A Scott Cooper movie always seems to have the air of prestige around it that never feels earned. While his breakthrough feature Crazy Heart won an Oscar for Jeff Bridges, since then, Cooper’s filmography—Black Mass, Out of the Furnace, and Hostiles—carries the veneer of importance and weight without ever actually delivering much of an impact. He’s a filmmaker who refuses to trust his audience to come to him, which is how you get a horror film as inert as the handsomely crafted Antlers. Cooper’s latest is about how abuse traumatizes children who have no choice but to become caretakers and fend for themselves. You’ll get that in the first twenty minutes or so, and then it’s just a really gory horror film as Cooper never builds or explores his theme in any meaningful way. Antlers ends up feeling exploitative as it takes a real issue but lacks the maturity or thoughtfulness it deserves beyond the most obvious metaphors.
Set in a dying rural town in Oregon (a sign of how little Cooper trusts his audience is how he feels the need to cram in information like this in ADR news reports so that you know this town has been ravaged by the closing of its mining operation coupled with a raging opioid epidemic), the story follows Lucas (Jeremy T. Thomas) a troubled 12-year-old boy who has a dark secret in his decrepit home. Lucas’ mother passed away and for the past three weeks, no one has seen his little brother or their father. However, there’s something in the attic of the home that needs to be fed, and Lucas feels like he’s the one who has to do it. His teacher, Julia (Keri Russell), notices the signs of abuse on Lucas, especially since she experienced it herself as a child and is still grappling with the trauma.
Cooper has the good seed of an idea here, but he has no clue on how to execute it beyond the starting point. He has the right monster for the subtext, but the subtext is so glaring and immediate that there’s really nowhere to go after the first act beyond some increasingly gruesome set pieces and the movie explaining what exactly is happening in Lucas’ household (even though the how of it doesn’t really matter because, again, this story is a clear and direct metaphor about child abuse). If Cooper had found some kind of emotional arc here or dug deeper about the nature of abuse, he could have had a much stronger film, but instead he settles for the basest, most simplistic rendering of his subject matter. Yes, child abuse is terrifying. Yes, the monster this movie creates and the slaughter that follows is gruesome. But Cooper never pushes further, which leaves the rest of the film a dull cycle of grotesque kills, minor discoveries, Lucas looking haunted, and Julia looking worried.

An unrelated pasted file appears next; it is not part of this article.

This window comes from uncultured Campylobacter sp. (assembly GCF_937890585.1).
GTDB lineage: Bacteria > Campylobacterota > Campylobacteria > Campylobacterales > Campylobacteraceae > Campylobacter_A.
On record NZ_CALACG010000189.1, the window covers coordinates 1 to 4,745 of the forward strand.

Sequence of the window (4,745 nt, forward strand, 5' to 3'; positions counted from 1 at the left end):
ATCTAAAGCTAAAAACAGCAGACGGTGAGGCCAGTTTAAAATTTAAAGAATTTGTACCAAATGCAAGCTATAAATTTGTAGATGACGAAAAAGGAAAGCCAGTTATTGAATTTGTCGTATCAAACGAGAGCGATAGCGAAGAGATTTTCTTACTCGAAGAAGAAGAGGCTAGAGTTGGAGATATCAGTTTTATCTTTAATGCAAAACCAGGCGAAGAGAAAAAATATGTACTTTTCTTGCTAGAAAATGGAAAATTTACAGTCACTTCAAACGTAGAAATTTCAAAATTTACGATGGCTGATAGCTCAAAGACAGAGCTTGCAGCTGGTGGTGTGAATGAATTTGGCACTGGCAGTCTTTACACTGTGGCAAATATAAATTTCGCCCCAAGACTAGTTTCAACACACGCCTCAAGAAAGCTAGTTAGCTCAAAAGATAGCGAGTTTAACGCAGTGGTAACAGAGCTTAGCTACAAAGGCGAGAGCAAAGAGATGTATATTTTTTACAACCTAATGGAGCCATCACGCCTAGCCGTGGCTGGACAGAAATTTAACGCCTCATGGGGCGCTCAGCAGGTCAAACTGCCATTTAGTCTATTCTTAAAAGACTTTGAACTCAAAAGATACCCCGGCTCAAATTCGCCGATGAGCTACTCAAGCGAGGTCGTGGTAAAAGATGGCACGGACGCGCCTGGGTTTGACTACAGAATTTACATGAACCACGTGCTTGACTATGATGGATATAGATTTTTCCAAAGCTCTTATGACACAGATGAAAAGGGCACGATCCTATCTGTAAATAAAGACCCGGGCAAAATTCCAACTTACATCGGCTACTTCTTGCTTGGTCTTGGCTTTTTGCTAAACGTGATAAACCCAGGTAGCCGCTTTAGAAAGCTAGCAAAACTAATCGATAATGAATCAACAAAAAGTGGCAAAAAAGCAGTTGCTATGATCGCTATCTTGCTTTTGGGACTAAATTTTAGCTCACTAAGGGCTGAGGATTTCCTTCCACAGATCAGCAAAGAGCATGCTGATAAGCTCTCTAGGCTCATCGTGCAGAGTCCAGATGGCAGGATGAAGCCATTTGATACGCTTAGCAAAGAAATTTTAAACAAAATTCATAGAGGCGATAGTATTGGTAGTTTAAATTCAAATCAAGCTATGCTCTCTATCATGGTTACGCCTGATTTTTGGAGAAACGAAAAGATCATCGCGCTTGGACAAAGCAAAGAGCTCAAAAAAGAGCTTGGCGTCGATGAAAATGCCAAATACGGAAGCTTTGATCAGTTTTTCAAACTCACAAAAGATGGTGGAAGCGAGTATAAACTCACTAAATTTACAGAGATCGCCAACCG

For example, the film is clearly drawing from a Native American myth, but it’s not about Native American characters beyond the larger “Native Americans have a connection with the Earth that most of us lack, and our abuse of the Earth has brought forth this destructive creature from their mythology.” The only Native American character is played Graham Greene, a former sheriff who exposition dumps everything about the creature to Julia and her brother Paul (Jesse Plemons), who’s the town’s current sheriff. Or you could look at what abuse means to Paul having been that younger sibling, but all we get from him is when he tells Julia, “You don’t know what happened to me,” and then he’s back to being a cop. It feels like they’re siblings partially to parallel Lucas and his brother and partially to up the emotional stakes for Julia, but there’s not much definition to their relationship. Like everything in this film, it has an interesting starting point that fails to develop further.
Like his previous films, Cooper approaches the material with a great sense of import that never seems to carry over to the quality of the storytelling. As always, these are people with dark pasts in a decaying world, and he knows how to build a frame around that. Florian Hoffmeister’s cinematography knows how to blend the grotesque with the beautiful, and you’re left wishing that these kinds of visuals were in service of a strong narrative. Cooper isn’t really even trying to scare the audience as much as he’s trying to sadden them, and these contemplative frames of death and decay convey an abuse that the film argues has radiated out from our abuse of the Earth into the abuse in our homes. Again, if Cooper found a way to build the forward rather than simply sitting in that decay, he would have had a better movie.
Antlers is yet another disappointment from the filmmaker, who has the gift of getting the audience excited through strong premises and serious craftsmanship only to fumble completely when it comes to constructing a compelling story. I don’t mind that Cooper wanted to make a monster movie that’s actually about child abuse. That makes a lot of sense. What doesn’t make much sense is putting so much time and effort into that project only to come away with the obvious conclusion that child abuse is horrific and persistent.
Antlers opens in theaters on October 29th.
KEEP READING: Watch: Guillermo del Toro and Scott Cooper Talk ‘Antlers’ and Filmmaking | Comic-Con@Home